----- Original Message -----
Sent: Friday, September 07, 2007 11:36
Subject: RE: Bent Beam/Frame
If the tube steel members are connected together with a full pen weld
at the apex, you have a "fixed" condition at
the peak and your FBD should not show any lateral reactions unless there
is an external lateral force. Assuming you are not using the bent
beam/frame to support any lateral forces, I don't see any problem with design
the supports for the vertical reaction only.
would want to consider the horizontal deflection of the frame though and
take that into account when designing the support
If you had a "pinned" condition at the
apex you would have lateral forces do the the ridge beam reaction that would
need to be resolved.
Josh Comfort, P.E. -----Original Message-----
Golden, Graper & Burton, Inc.
1500 W. Fourth Ave., Suite 509
Spokane, WA 99204
(509)624-3224 (509)624-3225 Fax
Sent: Friday, September 07, 2007
Subject: RE: Bent
No, you cannot just ignore the horizontal reactions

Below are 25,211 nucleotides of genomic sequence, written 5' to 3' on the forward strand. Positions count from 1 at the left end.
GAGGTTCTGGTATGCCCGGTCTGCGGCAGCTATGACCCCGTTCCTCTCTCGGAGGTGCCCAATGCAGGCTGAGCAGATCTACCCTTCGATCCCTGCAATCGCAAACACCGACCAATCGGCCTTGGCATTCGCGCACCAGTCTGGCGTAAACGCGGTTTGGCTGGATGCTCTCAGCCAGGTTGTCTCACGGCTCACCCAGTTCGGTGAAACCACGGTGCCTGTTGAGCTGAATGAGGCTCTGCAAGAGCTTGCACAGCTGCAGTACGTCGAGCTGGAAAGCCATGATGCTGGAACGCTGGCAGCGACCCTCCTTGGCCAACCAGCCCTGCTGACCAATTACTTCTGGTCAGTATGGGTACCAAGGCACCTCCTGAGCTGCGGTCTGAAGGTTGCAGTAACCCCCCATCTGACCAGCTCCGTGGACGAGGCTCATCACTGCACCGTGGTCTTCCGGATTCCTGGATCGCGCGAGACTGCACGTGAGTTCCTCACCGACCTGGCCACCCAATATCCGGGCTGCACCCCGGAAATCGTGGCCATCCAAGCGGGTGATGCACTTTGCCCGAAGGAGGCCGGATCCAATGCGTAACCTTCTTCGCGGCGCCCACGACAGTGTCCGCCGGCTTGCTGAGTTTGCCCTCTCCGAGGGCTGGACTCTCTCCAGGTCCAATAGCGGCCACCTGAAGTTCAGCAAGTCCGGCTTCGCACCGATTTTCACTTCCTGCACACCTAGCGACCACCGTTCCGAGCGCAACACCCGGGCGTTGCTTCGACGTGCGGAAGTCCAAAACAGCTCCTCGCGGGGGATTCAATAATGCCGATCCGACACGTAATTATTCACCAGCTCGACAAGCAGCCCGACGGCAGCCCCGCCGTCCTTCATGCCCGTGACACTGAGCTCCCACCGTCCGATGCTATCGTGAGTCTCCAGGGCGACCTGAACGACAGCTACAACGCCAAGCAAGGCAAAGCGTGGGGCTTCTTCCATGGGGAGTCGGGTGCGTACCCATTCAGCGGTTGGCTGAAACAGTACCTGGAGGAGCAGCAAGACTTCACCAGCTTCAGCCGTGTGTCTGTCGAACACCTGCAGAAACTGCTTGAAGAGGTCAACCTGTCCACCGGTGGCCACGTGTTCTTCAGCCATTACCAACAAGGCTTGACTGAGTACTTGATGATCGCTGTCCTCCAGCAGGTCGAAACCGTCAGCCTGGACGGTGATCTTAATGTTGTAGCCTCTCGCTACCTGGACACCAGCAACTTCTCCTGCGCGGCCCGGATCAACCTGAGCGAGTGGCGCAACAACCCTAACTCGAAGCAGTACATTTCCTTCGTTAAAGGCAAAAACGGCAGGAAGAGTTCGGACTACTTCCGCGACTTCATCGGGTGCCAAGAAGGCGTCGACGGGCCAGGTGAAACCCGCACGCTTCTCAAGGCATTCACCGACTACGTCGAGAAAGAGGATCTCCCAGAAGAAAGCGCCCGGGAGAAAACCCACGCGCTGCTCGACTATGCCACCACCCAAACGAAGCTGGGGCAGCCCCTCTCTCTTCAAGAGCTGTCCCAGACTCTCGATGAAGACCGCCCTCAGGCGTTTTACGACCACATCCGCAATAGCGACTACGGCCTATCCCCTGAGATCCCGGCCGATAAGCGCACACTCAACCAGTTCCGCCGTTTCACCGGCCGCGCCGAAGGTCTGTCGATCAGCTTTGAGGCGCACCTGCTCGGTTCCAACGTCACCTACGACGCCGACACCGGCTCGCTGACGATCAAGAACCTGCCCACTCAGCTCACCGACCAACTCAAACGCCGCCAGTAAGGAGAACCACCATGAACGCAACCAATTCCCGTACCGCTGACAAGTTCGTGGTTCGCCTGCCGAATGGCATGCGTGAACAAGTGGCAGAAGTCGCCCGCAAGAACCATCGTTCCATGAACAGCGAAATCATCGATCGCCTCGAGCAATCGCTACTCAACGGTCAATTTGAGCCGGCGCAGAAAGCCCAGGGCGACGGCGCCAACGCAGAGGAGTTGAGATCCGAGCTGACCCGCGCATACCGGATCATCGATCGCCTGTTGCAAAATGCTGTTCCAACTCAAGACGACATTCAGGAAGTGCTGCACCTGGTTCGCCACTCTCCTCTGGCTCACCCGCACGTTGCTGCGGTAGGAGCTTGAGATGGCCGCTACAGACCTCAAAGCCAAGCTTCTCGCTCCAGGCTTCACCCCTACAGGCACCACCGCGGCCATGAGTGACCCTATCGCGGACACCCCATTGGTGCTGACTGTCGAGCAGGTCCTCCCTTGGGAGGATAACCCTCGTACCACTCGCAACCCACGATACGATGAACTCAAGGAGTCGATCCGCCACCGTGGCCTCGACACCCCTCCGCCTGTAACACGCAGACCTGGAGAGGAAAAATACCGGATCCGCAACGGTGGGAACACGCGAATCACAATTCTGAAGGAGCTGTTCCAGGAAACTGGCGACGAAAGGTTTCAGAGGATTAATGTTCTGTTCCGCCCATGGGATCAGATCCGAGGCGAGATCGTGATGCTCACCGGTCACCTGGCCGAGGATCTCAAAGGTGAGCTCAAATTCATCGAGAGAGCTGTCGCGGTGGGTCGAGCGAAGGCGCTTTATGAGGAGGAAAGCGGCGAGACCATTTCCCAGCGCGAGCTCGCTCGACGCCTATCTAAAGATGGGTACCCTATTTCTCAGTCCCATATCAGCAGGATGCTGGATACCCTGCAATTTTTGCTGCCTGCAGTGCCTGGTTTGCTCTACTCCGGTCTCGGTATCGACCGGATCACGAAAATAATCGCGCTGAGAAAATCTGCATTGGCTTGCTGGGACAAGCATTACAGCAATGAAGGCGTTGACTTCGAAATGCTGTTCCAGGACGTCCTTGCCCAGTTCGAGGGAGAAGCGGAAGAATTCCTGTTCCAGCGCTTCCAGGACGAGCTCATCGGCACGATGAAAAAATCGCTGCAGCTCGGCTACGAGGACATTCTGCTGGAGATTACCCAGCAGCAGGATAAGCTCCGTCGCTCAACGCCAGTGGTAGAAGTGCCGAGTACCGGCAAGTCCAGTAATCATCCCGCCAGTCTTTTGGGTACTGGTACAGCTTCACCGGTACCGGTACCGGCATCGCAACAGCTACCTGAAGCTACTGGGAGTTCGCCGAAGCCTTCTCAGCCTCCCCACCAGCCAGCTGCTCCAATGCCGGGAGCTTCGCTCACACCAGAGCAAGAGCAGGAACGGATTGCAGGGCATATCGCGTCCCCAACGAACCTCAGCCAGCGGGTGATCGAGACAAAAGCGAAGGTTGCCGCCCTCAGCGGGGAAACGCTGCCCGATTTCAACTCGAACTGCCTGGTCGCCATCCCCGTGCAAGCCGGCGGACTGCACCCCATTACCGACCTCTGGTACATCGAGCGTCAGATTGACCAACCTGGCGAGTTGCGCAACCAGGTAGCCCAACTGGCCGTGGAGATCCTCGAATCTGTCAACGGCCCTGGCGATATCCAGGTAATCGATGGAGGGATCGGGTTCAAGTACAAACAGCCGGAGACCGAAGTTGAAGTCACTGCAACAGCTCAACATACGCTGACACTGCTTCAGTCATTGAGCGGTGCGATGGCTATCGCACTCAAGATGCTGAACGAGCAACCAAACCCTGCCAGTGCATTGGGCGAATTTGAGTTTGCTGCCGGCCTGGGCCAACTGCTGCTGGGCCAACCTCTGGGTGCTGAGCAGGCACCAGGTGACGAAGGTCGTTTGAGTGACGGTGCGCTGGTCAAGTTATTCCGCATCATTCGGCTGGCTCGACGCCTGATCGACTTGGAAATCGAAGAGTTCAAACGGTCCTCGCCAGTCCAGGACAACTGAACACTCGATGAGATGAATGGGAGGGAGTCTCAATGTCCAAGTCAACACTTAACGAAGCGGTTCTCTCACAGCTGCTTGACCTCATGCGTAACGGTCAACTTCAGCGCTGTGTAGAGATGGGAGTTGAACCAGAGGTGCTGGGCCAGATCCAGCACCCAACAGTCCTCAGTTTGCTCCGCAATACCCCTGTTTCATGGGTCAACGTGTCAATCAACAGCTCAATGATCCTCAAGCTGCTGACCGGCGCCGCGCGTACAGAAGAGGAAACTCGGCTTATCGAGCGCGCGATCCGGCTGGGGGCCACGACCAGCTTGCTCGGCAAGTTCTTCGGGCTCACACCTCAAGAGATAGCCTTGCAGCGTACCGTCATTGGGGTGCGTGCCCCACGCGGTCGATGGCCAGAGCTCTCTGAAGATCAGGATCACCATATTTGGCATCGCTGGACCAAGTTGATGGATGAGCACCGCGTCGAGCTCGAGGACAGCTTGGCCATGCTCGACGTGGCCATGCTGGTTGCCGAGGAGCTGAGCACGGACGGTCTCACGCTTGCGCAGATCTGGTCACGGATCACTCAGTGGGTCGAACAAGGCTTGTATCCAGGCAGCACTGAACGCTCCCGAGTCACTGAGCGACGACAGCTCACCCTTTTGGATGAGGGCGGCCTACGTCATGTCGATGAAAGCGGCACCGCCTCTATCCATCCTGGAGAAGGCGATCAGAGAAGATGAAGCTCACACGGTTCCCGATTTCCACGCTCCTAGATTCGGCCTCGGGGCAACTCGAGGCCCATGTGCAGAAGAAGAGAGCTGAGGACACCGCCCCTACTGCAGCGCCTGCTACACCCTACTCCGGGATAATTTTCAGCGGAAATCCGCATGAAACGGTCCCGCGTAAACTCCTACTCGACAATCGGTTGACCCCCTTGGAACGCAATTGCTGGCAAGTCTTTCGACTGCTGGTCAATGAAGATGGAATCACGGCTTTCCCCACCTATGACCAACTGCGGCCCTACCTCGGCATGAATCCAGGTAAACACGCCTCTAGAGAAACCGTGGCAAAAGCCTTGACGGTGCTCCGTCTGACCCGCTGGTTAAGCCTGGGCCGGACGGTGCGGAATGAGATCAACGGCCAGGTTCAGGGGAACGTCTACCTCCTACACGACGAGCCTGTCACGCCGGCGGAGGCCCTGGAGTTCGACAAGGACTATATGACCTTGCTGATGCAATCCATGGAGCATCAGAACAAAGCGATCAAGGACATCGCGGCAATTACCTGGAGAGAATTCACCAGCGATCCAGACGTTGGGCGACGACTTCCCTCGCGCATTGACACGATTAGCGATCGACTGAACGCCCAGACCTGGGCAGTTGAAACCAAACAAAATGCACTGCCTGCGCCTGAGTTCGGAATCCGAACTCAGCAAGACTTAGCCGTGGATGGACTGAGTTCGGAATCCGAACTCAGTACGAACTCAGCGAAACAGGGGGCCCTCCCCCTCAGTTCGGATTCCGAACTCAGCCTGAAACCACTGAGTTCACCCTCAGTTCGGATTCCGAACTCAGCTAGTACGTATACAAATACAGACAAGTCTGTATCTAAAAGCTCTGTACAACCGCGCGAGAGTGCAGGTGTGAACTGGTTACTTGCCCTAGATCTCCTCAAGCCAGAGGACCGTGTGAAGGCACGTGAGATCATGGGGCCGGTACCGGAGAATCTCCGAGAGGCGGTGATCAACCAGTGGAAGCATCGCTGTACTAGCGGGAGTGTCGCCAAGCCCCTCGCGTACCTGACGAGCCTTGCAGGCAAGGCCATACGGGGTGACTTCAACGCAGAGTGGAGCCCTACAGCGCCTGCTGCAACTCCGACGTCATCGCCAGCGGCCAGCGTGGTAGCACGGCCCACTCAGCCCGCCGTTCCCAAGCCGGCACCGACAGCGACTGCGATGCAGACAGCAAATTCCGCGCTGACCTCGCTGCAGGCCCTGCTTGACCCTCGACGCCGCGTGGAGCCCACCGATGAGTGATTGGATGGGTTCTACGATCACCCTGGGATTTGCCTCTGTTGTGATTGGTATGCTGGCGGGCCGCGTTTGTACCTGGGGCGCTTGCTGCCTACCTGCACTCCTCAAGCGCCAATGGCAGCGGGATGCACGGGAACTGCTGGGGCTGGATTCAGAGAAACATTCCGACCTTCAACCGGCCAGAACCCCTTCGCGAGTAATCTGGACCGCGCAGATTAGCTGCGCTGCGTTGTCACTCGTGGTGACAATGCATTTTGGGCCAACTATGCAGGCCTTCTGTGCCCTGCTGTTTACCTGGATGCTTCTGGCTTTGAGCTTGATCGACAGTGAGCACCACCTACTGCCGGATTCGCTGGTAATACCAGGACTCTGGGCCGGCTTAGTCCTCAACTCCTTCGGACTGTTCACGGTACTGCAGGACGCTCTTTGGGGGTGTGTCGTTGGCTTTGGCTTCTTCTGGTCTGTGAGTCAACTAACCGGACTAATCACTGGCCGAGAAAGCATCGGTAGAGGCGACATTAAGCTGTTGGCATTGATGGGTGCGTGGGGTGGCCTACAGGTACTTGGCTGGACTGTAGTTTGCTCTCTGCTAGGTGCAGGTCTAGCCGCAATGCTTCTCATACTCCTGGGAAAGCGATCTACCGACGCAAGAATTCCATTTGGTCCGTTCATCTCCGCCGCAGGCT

from the rigid frame. Greater rigidity may reduce the force but it
does not eliminate it. You should analyze the horizontal reactions
based on frame analysis for the stiffnesses provided, and follow the load
path and design for it.
CH2M HILL /
We are providing a steel bent beam/frame in a custom home to support
the ridge beam within the ceiling instead of the typical king
post to ceiling beam. The Steel frame is sized to
fit within the depth of the R.R. and it is a 3/12 pitch, made
with 2 square steel sections and a full penetration weld connection is
provided at the apex, where the 2 beams meet. The bearing of the frame is at
a 4x post at each end, hidden within the wall.
Now my question is, if you determine the reactions using a simple FBD
there will be an x & y reaction at the bearing points at the 4x posts,
but if the steel frame is designed as stiff as possible to limit the
deflection to negligable amounts then I am assuming that there will only be
vertical reactions in the y direction. Therefore a wood post can be used
without designing the connection for a very large reaction in the horizontal
Am I right in this assumption?